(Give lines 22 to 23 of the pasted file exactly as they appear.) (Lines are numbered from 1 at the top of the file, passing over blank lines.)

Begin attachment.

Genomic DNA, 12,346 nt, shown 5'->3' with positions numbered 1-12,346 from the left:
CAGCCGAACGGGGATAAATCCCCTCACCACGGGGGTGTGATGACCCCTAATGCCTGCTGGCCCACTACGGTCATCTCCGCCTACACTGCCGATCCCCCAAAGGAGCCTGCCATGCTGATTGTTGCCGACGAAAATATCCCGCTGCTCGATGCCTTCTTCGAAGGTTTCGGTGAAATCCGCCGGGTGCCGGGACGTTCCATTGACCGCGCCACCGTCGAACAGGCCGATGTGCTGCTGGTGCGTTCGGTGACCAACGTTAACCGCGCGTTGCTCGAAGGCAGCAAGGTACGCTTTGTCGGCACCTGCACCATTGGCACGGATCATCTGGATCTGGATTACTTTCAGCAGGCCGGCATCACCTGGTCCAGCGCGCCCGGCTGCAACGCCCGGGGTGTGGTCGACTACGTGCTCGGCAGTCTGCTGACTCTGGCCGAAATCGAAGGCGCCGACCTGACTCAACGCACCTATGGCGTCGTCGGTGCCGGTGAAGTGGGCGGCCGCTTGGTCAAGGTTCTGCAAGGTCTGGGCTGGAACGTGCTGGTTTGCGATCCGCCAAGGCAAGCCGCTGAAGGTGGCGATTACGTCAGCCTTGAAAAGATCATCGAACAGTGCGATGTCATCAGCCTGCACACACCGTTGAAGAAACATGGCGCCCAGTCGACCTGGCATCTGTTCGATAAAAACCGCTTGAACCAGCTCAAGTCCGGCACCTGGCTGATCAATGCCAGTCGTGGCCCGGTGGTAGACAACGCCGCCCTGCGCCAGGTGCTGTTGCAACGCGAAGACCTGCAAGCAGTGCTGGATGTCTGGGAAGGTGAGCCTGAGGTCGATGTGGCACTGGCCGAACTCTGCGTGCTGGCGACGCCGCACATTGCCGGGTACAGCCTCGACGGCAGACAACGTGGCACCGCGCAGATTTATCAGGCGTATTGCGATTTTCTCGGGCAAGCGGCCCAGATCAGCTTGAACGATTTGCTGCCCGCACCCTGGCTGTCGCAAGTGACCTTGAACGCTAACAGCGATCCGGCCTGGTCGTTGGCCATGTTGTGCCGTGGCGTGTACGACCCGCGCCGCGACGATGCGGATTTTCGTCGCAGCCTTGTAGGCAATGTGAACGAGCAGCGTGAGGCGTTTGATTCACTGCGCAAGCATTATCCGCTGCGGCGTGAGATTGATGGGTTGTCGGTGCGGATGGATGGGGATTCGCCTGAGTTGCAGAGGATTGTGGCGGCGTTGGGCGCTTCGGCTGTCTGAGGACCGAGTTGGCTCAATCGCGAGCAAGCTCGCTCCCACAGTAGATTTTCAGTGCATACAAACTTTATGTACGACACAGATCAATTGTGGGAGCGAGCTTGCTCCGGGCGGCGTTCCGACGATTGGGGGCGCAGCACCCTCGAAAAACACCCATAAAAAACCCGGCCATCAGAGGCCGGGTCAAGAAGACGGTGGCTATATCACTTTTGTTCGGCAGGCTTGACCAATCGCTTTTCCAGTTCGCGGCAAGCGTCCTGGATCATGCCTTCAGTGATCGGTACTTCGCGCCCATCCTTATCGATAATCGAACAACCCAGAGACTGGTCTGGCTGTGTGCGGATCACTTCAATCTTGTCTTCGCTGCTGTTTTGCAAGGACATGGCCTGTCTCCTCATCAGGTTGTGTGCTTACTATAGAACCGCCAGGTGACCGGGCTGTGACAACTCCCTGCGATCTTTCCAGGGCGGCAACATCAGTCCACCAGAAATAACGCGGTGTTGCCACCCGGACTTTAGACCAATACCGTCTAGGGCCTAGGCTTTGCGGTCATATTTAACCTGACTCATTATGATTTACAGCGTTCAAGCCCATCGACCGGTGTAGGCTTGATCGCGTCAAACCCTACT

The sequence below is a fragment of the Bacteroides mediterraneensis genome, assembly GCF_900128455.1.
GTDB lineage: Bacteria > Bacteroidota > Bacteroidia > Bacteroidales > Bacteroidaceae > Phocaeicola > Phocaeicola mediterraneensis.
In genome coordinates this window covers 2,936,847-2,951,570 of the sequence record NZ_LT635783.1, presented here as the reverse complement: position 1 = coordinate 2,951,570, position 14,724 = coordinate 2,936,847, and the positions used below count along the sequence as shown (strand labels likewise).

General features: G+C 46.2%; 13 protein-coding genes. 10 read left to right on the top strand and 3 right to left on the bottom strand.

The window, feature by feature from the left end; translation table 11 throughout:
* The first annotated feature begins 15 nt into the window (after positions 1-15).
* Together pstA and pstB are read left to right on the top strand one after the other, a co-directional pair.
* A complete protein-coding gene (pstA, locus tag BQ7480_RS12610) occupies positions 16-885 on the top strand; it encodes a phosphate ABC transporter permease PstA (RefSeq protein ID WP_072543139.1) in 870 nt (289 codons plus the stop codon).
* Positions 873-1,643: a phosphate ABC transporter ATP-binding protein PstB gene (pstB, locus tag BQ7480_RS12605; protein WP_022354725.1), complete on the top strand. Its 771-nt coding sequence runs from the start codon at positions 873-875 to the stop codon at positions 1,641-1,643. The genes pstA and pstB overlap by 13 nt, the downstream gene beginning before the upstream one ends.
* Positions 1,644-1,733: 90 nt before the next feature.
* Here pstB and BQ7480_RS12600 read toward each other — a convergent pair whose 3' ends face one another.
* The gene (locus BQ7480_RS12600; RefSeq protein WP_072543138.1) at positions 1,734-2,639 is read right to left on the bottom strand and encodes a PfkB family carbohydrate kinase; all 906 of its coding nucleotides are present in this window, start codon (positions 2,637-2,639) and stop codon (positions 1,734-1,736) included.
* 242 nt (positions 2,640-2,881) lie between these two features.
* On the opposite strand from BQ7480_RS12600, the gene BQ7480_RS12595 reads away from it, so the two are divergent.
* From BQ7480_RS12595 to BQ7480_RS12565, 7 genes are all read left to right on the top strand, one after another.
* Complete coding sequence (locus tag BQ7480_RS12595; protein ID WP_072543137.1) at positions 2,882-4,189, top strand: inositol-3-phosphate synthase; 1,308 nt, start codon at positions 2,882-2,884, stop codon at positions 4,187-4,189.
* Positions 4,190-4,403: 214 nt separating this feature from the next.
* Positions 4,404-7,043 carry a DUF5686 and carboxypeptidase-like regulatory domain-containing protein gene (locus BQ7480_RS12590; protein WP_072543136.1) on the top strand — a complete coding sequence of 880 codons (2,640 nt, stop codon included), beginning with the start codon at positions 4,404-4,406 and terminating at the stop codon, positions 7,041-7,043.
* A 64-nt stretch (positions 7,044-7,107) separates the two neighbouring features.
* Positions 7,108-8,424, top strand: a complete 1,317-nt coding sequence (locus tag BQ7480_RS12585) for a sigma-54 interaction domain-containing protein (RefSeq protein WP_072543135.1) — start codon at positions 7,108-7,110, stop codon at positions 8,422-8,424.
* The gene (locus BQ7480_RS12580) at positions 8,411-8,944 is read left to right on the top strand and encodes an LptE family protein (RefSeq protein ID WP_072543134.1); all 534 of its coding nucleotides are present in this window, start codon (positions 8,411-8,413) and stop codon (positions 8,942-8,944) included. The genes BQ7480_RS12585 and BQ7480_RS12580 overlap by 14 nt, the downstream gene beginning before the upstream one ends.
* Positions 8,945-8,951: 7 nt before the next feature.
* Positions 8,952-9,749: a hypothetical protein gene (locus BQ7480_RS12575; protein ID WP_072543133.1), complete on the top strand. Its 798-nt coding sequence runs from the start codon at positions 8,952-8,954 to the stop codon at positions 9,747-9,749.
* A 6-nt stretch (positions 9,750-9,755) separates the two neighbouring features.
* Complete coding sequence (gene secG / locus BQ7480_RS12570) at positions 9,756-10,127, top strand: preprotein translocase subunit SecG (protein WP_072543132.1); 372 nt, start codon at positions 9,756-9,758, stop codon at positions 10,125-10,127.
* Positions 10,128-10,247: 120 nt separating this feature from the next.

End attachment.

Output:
* Positions 7,108-8,424, top strand: a complete 1,317-nt coding sequence (locus tag BQ7480_RS12585) for a sigma-54 interaction domain-containing protein (RefSeq protein WP_072543135.1) — start codon at positions 7,108-7,110, stop codon at positions 8,422-8,424.
* The gene (locus BQ7480_RS12580) at positions 8,411-8,944 is read left to right on the top strand and encodes an LptE family protein (RefSeq protein ID WP_072543134.1); all 534 of its coding nucleotides are present in this window, start codon (positions 8,411-8,413) and stop codon (positions 8,942-8,944) included. The genes BQ7480_RS12585 and BQ7480_RS12580 overlap by 14 nt, the downstream gene beginning before the upstream one ends.